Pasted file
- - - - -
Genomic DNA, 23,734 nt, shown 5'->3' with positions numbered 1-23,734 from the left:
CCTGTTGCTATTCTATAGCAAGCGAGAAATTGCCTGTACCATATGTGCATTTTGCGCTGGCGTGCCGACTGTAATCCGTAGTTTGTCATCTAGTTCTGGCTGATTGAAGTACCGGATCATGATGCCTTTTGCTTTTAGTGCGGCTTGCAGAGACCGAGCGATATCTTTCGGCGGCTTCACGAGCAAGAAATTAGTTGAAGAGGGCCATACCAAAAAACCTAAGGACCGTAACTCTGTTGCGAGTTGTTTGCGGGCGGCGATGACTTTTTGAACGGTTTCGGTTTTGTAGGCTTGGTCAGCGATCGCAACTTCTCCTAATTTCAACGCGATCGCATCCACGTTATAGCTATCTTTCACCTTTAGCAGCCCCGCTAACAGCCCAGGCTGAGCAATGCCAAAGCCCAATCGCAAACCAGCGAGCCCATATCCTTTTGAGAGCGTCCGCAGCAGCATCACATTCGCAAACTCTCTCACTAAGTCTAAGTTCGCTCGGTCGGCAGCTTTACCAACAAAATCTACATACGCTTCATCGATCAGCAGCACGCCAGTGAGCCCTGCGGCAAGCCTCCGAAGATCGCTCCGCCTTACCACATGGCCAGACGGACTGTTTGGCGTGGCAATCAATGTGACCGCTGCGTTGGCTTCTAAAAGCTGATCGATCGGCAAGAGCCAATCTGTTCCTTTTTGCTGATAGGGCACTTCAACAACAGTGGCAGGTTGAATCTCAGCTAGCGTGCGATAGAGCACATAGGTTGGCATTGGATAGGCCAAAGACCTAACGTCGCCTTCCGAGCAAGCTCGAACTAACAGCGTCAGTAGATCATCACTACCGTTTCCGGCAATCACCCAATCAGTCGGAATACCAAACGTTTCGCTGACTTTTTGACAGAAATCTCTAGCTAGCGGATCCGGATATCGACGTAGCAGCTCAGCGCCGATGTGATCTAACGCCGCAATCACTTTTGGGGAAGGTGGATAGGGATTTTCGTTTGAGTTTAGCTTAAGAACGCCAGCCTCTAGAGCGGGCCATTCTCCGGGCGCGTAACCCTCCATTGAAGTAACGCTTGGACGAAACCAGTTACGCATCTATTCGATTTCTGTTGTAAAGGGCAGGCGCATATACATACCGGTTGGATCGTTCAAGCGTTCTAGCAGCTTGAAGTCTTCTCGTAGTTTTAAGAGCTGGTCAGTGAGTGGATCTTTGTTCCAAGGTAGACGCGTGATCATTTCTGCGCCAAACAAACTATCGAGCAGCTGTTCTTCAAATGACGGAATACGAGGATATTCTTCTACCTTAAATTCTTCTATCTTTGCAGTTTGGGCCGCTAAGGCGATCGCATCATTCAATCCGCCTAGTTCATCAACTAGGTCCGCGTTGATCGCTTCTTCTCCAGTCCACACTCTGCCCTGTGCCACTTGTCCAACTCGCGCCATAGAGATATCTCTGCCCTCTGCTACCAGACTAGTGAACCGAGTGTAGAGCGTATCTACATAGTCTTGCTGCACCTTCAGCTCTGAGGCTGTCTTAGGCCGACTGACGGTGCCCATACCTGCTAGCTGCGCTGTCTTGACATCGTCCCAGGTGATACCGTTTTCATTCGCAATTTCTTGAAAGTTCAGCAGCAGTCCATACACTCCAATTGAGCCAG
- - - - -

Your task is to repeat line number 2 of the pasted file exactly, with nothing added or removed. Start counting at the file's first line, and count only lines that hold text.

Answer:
CCTGTTGCTATTCTATAGCAAGCGAGAAATTGCCTGTACCATATGTGCATTTTGCGCTGGCGTGCCGACTGTAATCCGTAGTTTGTCATCTAGTTCTGGCTGATTGAAGTACCGGATCATGATGCCTTTTGCTTTTAGTGCGGCTTGCAGAGACCGAGCGATATCTTTCGGCGGCTTCACGAGCAAGAAATTAGTTGAAGAGGGCCATACCAAAAAACCTAAGGACCGTAACTCTGTTGCGAGTTGTTTGCGGGCGGCGATGACTTTTTGAACGGTTTCGGTTTTGTAGGCTTGGTCAGCGATCGCAACTTCTCCTAATTTCAACGCGATCGCATCCACGTTATAGCTATCTTTCACCTTTAGCAGCCCCGCTAACAGCCCAGGCTGAGCAATGCCAAAGCCCAATCGCAAACCAGCGAGCCCATATCCTTTTGAGAGCGTCCGCAGCAGCATCACATTCGCAAACTCTCTCACTAAGTCTAAGTTCGCTCGGTCGGCAGCTTTACCAACAAAATCTACATACGCTTCATCGATCAGCAGCACGCCAGTGAGCCCTGCGGCAAGCCTCCGAAGATCGCTCCGCCTTACCACATGGCCAGACGGACTGTTTGGCGTGGCAATCAATGTGACCGCTGCGTTGGCTTCTAAAAGCTGATCGATCGGCAAGAGCCAATCTGTTCCTTTTTGCTGATAGGGCACTTCAACAACAGTGGCAGGTTGAATCTCAGCTAGCGTGCGATAGAGCACATAGGTTGGCATTGGATAGGCCAAAGACCTAACGTCGCCTTCCGAGCAAGCTCGAACTAACAGCGTCAGTAGATCATCACTACCGTTTCCGGCAATCACCCAATCAGTCGGAATACCAAACGTTTCGCTGACTTTTTGACAGAAATCTCTAGCTAGCGGATCCGGATATCGACGTAGCAGCTCAGCGCCGATGTGATCTAACGCCGCAATCACTTTTGGGGAAGGTGGATAGGGATTTTCGTTTGAGTTTAGCTTAAGAACGCCAGCCTCTAGAGCGGGCCATTCTCCGGGCGCGTAACCCTCCATTGAAGTAACGCTTGGACGAAACCAGTTACGCATCTATTCGATTTCTGTTGTAAAGGGCAGGCGCATATACATACCGGTTGGATCGTTCAAGCGTTCTAGCAGCTTGAAGTCTTCTCGTAGTTTTAAGAGCTGGTCAGTGAGTGGATCTTTGTTCCAAGGTAGACGCGTGATCATTTCTGCGCCAAACAAACTATCGAGCAGCTGTTCTTCAAATGACGGAATACGAGGATATTCTTCTACCTTAAATTCTTCTATCTTTGCAGTTTGGGCCGCTAAGGCGATCGCATCATTCAATCCGCCTAGTTCATCAACTAGGTCCGCGTTGATCGCTTCTTCTCCAGTCCACACTCTGCCCTGTGCCACTTGTCCAACTCGCGCCATAGAGATATCTCTGCCCTCTGCTACCAGACTAGTGAACCGAGTGTAGAGCGTATCTACATAGTCTTGCTGCACCTTCAGCTCTGAGGCTGTCTTAGGCCGACTGACGGTGCCCATACCTGCTAGCTGCGCTGTCTTGACATCGTCCCAGGTGATACCGTTTTCATTCGCAATTTCTTGAAAGTTCAGCAGCAGTCCATACACTCCAATTGAGCCAG